One shortcoming of this approach is that the client programmer might be too lazy to work out which is the earliest library version their code will work with, and will instead select whatever version they are developing with. This is safe, but prevents some valid compositions. On a different system with a slightly older version of the library, the header might conservatively conclude that it's not compatible with the client, even though it could work. Anyway, I don't worry about this too much. Lots of researchers have thought about versioning before, so there's probably some good solutions knocking around.

Back to the sockets example, it's perhaps unsurprising that the name collision occurred when linking two chunks of infrastructure code. Name collisions are most likely when abstracting the same domain, having the same natural language vocabulary---namely sockets in this case. This is much more likely to happen in infrastructure software (i.e. modelling system resources) than application level software (modelling circles or ellipses or airline reservations or health records and so on), simply because you're less likely to link multiple instances of the latter together. Whereas application-level code is at or near the top of the software dependency graph, the infrastructure stuff is lower down so more likely to get sucked into a program through dependency.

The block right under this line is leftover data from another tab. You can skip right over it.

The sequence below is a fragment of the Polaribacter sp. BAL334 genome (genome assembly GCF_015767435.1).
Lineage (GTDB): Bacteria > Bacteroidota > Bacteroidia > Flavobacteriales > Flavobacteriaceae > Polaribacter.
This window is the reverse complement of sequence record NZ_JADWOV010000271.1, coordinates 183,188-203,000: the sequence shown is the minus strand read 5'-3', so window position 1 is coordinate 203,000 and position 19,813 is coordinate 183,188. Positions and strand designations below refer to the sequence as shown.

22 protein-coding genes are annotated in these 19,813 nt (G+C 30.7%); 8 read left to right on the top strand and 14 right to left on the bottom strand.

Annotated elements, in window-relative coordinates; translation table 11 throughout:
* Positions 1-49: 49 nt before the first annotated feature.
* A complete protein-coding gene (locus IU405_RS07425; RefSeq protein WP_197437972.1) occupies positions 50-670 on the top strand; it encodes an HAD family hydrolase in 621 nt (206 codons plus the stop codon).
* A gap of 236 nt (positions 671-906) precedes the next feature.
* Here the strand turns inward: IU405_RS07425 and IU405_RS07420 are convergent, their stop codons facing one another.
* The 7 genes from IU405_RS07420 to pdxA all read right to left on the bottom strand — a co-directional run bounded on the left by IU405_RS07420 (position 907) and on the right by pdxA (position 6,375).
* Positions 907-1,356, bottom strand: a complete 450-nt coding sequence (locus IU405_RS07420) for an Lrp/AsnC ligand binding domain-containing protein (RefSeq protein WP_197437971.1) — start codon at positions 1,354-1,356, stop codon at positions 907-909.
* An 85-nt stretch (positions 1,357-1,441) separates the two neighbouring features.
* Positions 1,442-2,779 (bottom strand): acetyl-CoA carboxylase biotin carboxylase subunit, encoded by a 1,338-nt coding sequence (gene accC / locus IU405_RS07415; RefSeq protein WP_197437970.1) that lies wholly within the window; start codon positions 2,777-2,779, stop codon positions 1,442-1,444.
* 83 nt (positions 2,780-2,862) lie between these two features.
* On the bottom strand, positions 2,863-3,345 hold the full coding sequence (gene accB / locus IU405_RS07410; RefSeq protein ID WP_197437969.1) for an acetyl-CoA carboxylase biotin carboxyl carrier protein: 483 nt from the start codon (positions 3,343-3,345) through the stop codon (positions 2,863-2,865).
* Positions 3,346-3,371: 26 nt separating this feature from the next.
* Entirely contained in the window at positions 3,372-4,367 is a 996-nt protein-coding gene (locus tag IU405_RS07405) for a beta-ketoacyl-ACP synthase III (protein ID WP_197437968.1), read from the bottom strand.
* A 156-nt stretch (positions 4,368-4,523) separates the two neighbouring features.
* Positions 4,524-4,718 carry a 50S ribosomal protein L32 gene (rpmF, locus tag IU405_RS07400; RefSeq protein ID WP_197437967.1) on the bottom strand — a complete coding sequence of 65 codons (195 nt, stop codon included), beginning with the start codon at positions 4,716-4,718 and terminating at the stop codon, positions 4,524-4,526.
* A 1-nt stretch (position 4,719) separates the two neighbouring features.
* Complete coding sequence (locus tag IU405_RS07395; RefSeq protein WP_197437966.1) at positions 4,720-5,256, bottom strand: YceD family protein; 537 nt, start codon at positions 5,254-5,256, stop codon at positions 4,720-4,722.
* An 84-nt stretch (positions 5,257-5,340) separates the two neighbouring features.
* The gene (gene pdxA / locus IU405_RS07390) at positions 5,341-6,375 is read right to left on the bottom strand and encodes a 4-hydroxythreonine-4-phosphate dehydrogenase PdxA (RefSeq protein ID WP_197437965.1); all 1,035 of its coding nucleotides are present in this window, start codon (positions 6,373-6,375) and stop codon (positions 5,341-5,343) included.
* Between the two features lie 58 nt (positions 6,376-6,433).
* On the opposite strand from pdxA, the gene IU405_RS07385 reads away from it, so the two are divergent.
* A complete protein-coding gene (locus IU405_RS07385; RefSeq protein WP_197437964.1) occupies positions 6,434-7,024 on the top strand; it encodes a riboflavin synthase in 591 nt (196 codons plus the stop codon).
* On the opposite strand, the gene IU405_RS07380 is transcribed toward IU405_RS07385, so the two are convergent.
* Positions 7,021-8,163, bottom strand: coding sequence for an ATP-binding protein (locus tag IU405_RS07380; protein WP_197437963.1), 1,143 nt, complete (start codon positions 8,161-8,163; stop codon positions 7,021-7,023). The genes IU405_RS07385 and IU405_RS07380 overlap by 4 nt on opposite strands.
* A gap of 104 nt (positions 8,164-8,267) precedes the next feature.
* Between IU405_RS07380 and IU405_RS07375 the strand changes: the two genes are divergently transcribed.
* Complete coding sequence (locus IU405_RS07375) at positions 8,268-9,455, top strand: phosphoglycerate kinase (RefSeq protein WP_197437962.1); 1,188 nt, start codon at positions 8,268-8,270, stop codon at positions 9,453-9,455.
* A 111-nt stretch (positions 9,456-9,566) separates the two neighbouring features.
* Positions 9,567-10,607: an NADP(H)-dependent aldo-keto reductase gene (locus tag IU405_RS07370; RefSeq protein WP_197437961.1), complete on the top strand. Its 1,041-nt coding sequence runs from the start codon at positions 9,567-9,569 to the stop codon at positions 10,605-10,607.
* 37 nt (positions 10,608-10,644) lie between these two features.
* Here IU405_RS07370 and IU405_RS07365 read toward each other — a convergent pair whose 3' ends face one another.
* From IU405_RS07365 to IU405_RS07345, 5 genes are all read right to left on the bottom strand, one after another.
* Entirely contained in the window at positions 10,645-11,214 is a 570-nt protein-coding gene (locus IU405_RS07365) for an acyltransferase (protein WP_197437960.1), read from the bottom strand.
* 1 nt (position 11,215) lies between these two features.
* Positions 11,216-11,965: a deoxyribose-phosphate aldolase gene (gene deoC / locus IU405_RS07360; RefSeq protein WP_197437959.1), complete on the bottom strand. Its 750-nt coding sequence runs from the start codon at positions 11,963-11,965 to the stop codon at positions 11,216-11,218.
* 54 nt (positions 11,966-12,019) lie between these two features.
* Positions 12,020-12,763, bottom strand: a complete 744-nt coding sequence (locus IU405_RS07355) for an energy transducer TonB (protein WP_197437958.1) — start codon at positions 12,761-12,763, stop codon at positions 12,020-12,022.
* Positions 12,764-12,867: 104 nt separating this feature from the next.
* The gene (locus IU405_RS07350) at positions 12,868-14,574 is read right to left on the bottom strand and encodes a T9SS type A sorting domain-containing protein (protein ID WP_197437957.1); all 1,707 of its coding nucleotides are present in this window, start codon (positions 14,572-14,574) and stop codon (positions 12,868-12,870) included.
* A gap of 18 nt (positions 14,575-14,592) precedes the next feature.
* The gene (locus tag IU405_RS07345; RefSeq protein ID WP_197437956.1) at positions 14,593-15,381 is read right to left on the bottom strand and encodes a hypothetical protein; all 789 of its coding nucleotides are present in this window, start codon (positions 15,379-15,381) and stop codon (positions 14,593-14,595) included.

I was interested to note Nick Nethercote's recent blog entry about a problem with duplication (generally) and bloat (specifically) associated with multiple wrapper layers for system calls and other nonportable interfaces. He was talking about mmap(), but the socket abstraction is another example. I have some research proto-ideas that might help with this problem. Essentially I'm interested in recovering a more finer-grained style of interface description from code, based on the idea of “relational interfaces”. You could then use this description to infer that two sets of functions had very similar behaviour, and factor out the duplication (with appropriate refactoring or adaptation tools).